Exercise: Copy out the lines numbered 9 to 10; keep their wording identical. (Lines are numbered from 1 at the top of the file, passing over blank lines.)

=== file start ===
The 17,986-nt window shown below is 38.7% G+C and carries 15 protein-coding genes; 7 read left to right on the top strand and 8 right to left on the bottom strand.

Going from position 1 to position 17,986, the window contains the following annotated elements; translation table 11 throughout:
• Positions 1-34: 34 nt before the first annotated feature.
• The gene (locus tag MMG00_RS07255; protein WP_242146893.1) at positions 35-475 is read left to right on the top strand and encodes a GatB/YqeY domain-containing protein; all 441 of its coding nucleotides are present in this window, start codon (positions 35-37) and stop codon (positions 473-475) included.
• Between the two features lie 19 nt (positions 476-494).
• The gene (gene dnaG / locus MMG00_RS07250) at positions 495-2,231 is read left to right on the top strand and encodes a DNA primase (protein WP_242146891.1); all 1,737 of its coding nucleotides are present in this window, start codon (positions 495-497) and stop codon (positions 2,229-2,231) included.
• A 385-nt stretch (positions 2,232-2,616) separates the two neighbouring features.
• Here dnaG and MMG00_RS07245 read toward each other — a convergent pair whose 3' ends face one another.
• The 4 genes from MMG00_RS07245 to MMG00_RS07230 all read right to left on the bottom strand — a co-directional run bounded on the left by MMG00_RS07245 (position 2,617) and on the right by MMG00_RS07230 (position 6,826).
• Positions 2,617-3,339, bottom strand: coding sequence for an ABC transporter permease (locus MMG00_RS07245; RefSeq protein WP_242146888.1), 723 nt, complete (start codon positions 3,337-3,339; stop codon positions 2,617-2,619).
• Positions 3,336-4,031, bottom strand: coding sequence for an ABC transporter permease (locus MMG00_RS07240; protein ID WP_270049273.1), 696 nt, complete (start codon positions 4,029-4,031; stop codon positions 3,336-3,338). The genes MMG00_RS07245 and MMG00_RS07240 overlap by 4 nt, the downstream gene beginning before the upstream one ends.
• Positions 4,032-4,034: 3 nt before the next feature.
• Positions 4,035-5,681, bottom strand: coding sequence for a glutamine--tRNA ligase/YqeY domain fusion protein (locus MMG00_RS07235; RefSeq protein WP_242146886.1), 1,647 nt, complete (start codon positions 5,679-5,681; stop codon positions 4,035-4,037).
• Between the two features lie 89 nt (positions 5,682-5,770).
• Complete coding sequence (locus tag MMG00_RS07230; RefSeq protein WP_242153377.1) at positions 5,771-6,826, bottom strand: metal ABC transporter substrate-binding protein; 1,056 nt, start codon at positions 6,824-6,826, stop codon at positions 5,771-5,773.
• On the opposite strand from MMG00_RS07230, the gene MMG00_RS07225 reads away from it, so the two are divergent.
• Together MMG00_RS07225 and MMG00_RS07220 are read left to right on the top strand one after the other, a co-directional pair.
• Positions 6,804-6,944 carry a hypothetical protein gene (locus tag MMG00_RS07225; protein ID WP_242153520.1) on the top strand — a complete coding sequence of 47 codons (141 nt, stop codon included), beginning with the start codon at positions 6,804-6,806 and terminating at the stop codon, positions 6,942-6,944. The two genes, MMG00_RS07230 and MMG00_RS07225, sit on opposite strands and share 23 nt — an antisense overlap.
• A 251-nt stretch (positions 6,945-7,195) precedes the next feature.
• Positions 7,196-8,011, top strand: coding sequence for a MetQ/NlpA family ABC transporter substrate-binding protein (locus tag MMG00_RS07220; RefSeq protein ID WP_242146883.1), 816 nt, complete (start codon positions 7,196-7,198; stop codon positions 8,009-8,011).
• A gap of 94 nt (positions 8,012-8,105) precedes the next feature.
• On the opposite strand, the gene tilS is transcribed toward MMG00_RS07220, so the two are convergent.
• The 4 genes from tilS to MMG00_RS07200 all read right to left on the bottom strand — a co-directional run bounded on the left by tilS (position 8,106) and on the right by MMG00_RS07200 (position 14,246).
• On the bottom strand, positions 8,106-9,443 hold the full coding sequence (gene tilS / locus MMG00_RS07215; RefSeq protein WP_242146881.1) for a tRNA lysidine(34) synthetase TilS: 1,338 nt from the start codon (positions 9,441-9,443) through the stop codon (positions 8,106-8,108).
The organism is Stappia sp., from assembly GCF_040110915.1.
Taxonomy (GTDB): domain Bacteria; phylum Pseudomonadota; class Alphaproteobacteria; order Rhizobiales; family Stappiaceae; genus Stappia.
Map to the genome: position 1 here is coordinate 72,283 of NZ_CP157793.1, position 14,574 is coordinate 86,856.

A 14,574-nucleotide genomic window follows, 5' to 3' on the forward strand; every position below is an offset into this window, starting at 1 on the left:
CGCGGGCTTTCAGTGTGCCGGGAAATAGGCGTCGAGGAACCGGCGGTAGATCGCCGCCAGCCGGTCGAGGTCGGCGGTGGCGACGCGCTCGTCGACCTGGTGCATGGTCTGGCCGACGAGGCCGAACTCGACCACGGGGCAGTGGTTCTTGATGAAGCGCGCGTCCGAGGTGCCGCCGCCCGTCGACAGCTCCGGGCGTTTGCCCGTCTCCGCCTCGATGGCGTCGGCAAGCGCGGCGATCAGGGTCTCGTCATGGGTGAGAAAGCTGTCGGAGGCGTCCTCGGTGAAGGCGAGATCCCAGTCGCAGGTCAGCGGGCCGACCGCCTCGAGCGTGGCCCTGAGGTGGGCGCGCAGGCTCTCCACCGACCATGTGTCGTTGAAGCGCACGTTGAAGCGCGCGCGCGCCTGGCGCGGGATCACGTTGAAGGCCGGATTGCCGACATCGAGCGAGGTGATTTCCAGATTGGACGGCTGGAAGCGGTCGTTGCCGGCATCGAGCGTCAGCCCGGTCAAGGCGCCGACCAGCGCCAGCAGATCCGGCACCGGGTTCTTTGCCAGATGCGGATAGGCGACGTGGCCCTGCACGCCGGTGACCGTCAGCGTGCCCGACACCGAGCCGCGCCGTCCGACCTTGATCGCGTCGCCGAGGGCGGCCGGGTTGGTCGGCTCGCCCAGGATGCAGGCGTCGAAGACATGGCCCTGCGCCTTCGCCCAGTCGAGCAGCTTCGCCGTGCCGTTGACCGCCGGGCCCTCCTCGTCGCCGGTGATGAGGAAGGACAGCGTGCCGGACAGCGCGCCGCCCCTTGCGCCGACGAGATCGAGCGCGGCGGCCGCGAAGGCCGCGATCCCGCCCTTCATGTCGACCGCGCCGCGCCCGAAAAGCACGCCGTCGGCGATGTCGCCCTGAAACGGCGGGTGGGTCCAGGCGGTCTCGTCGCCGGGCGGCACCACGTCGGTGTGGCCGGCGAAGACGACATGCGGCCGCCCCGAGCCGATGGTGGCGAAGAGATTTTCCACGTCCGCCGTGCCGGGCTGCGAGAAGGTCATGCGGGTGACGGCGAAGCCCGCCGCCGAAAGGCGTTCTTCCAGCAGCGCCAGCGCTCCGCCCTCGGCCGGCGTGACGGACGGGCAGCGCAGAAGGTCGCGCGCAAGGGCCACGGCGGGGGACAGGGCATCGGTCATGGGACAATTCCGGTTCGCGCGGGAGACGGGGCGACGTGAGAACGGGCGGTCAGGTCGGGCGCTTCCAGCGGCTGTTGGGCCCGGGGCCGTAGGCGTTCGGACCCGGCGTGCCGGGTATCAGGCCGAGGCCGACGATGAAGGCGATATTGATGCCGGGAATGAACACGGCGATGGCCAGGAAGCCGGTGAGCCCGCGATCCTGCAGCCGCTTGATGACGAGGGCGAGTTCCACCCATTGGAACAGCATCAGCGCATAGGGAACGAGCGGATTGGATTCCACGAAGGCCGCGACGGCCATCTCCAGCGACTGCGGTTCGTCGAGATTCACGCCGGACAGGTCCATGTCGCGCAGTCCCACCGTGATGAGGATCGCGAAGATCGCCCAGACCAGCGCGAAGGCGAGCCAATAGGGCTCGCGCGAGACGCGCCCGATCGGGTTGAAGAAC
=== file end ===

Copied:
• The 4 genes from MMG00_RS07245 to MMG00_RS07230 all read right to left on the bottom strand — a co-directional run bounded on the left by MMG00_RS07245 (position 2,617) and on the right by MMG00_RS07230 (position 6,826).
• Positions 2,617-3,339, bottom strand: coding sequence for an ABC transporter permease (locus MMG00_RS07245; RefSeq protein WP_242146888.1), 723 nt, complete (start codon positions 3,337-3,339; stop codon positions 2,617-2,619).